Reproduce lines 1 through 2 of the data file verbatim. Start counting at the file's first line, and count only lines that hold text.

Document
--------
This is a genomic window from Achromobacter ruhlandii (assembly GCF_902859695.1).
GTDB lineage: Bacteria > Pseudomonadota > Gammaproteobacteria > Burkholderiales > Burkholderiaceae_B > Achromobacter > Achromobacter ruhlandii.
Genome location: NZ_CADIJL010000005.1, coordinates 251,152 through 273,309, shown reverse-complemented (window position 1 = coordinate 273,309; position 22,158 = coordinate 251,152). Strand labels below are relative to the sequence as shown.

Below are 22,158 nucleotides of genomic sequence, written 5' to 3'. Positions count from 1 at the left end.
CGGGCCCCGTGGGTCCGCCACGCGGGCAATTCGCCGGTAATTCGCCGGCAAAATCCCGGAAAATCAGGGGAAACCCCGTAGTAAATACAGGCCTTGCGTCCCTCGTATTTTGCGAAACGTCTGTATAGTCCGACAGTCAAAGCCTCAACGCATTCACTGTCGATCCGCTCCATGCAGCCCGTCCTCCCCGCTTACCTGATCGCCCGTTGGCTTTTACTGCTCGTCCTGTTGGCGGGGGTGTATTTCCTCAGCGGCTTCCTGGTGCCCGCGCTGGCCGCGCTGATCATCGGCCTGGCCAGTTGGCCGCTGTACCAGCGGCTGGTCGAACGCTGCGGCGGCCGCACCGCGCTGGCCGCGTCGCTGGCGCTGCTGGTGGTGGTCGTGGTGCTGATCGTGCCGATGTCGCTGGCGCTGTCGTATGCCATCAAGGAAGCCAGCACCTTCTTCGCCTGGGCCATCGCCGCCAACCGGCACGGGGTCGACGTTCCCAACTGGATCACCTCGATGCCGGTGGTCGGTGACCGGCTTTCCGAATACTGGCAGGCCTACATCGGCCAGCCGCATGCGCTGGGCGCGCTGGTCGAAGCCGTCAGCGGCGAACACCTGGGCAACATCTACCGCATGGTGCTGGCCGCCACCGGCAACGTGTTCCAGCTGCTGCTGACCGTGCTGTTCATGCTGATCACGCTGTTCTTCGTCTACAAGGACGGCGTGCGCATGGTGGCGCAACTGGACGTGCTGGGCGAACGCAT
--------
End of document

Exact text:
This is a genomic window from Achromobacter ruhlandii (assembly GCF_902859695.1).
GTDB lineage: Bacteria > Pseudomonadota > Gammaproteobacteria > Burkholderiales > Burkholderiaceae_B > Achromobacter > Achromobacter ruhlandii.